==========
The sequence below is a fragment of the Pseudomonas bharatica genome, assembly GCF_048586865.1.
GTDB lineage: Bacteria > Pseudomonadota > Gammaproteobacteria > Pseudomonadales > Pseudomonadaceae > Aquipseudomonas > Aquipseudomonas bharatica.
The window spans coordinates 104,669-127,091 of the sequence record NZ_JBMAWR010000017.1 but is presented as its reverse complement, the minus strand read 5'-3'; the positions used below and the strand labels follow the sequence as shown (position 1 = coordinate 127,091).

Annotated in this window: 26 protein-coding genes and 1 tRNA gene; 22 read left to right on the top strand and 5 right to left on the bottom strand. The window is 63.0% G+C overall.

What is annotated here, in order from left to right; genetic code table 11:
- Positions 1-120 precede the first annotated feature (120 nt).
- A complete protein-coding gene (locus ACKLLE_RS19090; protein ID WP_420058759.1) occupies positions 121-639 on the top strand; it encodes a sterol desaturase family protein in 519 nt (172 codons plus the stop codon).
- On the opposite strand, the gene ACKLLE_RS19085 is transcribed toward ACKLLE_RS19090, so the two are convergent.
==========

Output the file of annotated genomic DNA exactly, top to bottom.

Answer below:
The sequence below is a fragment of the Pseudomonas bharatica genome, assembly GCF_048586865.1.
GTDB lineage: Bacteria > Pseudomonadota > Gammaproteobacteria > Pseudomonadales > Pseudomonadaceae > Aquipseudomonas > Aquipseudomonas bharatica.
The window spans coordinates 104,669-127,091 of the sequence record NZ_JBMAWR010000017.1 but is presented as its reverse complement, the minus strand read 5'-3'; the positions used below and the strand labels follow the sequence as shown (position 1 = coordinate 127,091).

Annotated in this window: 26 protein-coding genes and 1 tRNA gene; 22 read left to right on the top strand and 5 right to left on the bottom strand. The window is 63.0% G+C overall.

What is annotated here, in order from left to right; genetic code table 11:
- Positions 1-120 precede the first annotated feature (120 nt).
- A complete protein-coding gene (locus ACKLLE_RS19090; protein ID WP_420058759.1) occupies positions 121-639 on the top strand; it encodes a sterol desaturase family protein in 519 nt (172 codons plus the stop codon).
- On the opposite strand, the gene ACKLLE_RS19085 is transcribed toward ACKLLE_RS19090, so the two are convergent.